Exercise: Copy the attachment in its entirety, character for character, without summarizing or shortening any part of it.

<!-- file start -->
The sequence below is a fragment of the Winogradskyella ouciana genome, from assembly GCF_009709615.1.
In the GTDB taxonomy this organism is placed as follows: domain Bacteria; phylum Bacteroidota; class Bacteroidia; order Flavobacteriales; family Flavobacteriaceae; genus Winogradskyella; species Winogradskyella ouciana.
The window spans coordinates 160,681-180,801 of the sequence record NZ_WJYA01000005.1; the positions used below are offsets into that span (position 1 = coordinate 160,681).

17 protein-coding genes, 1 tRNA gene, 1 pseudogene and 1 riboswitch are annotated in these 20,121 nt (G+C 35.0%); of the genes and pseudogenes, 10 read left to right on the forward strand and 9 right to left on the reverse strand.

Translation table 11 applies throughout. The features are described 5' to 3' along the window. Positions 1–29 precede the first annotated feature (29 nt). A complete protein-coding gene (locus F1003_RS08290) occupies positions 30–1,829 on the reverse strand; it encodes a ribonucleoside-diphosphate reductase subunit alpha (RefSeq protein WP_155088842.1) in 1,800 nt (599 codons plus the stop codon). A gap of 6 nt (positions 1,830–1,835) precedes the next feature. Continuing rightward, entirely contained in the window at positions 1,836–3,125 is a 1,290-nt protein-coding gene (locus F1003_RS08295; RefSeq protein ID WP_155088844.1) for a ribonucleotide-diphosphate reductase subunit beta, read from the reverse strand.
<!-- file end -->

The sequence below is a fragment of the Winogradskyella ouciana genome, from assembly GCF_009709615.1.
In the GTDB taxonomy this organism is placed as follows: domain Bacteria; phylum Bacteroidota; class Bacteroidia; order Flavobacteriales; family Flavobacteriaceae; genus Winogradskyella; species Winogradskyella ouciana.
The window spans coordinates 160,681-180,801 of the sequence record NZ_WJYA01000005.1; the positions used below are offsets into that span (position 1 = coordinate 160,681).

17 protein-coding genes, 1 tRNA gene, 1 pseudogene and 1 riboswitch are annotated in these 20,121 nt (G+C 35.0%); of the genes and pseudogenes, 10 read left to right on the forward strand and 9 right to left on the reverse strand.

Translation table 11 applies throughout. The features are described 5' to 3' along the window. Positions 1–29 precede the first annotated feature (29 nt). A complete protein-coding gene (locus F1003_RS08290) occupies positions 30–1,829 on the reverse strand; it encodes a ribonucleoside-diphosphate reductase subunit alpha (RefSeq protein WP_155088842.1) in 1,800 nt (599 codons plus the stop codon). A gap of 6 nt (positions 1,830–1,835) precedes the next feature. Continuing rightward, entirely contained in the window at positions 1,836–3,125 is a 1,290-nt protein-coding gene (locus F1003_RS08295; RefSeq protein ID WP_155088844.1) for a ribonucleotide-diphosphate reductase subunit beta, read from the reverse strand.